Emerson Street Duplexes, currently under construction at the corner of Emerson and Evergreen streets, calls for two, three-story duplexes with garages beneath a total of four dwelling units.
Zoning on the property allows up to 19 dwelling units on a single, or consolidated lot, noted Mark Krencik, an architect and board member on the Peninsula Community Planning Board (PCPB).
Krencik said a building permit was issued by the city for the Point Loma project on March 21.
Not everyone, neighbors or community planners alike, are entirely happy with the project – or how it's being processed through the city's development pipeline.
“We live directly across the street from this project on 1360 Evergreen St. and cannot believe what they are building there,” said neighbor Italo J. Cileu, a fourth-generation Point Loman who's family has owned their property for more than 60 years.
Claiming the development resembles a “four-story building,” Cileu asked, “How did they ever get permits to build such a project? Is there no law to control the height limit?”
“This is not a good fit for the community,” claimed Cileu, adding, “That area is a small, quiet community and has been for a long time. I am so afraid that once they start, they will never finish until the whole community looks like downtown San Diego.”
Proposition D, a citizen initiative approved by more than 60 percent of voters in 1972, restricts the height of all buildings west of I-5 to 30 feet.
Jon Linney, newly elected PCPB chair, said the duplexes may be yet another incidence of developer's pushing the envelope with coastal height restrictions.
“The fine neighborhoods we have known all our lives on the Point Loma Peninsula are slipping away – silently,” said Linney. “Silently, because the 30-foot height limit is being violated frequently.”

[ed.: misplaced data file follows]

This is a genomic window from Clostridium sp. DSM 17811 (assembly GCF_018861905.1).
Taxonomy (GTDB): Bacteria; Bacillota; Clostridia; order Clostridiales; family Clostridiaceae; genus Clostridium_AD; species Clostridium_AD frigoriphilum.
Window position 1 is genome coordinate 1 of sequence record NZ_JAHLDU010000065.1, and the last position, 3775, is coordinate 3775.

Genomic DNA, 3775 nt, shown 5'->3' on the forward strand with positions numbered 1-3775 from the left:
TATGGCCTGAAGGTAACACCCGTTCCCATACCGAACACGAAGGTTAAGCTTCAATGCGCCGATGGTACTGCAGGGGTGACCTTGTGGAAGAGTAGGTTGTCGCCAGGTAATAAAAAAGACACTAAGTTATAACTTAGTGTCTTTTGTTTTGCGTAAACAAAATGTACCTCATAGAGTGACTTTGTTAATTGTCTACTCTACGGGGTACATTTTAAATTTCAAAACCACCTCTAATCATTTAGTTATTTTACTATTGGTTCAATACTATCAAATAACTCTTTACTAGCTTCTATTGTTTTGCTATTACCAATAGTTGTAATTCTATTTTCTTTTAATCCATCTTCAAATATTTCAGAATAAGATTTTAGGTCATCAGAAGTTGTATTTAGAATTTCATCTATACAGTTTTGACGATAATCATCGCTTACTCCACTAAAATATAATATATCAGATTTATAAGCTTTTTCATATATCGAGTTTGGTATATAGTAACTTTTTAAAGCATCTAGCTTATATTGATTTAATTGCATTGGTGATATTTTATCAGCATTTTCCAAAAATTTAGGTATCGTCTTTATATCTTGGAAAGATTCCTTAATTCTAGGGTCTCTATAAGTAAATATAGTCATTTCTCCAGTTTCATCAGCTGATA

Linney claims developers are getting creative in finding ways to get around the 30-foot height restriction.
“An unknown city body adopted loopholes to the Proposition D height limit in what is called 'Technical Bulletin BLDG-5-4,'” said Linney adding, “It was done without fanfare and out of public view.”
Linney insists “lax zoning rules allow many projects to go up without any public hearing or community review.”
Because of this, Linney noted that Roseville, one of the city’s oldest neighborhoods, “is disappearing one teardown at a time.”
Noting some Point Loma zoning “allows 1,814 square-foot McMansions to be built on tiny 25-foot lots,” Linney pointed out that was the case recently at 2257 Froude St. (redevelopment recently approved by the city Planning Commission) even though the Ocean Beach Planning Board was never consulted.
“Enough,” said Linney. “The public is fed up with forced density and planning by loophole. Citizens are pushing back and showing signs of being silent no more.”
Pointing out the Ocean Beach Planning Board “spent a dozen years on a new community plan only to see it about to be gutted when the Planning Department decided to allow unlimited exceptions,” Linney said OBPB is now pushing back.
“Thousands of citizens signed petitions and the City Council unanimously decided against unlimited exceptions,” he said. “A four-condo project known as the Carleton Four went up without any public hearing or review. When the PCPB learned of a rule violation and successfully protested, the half-built condominiums suddenly became half-built apartments. The builder will not be allowed to sell the units as condos.”
Referencing the current condominium project at 3144 Emerson St. also being done without a public hearing, Linney noted the three-story project above an underground garage is “four stories, the way the public sees it” adding “the sound of silence is being replaced by a public clamor.”
Linney blames density and soaring land values for “pushing buildings out to the sides of the lots and up above the height limit via loopholes. This is a Peninsula problem and the solution will require a unified Peninsula response.”
Duplex developers, identified as permit holder Matthew Bartz from Pacific Enterprise Builders and property owner William Bartz, could not be reached for comment by The Beacon.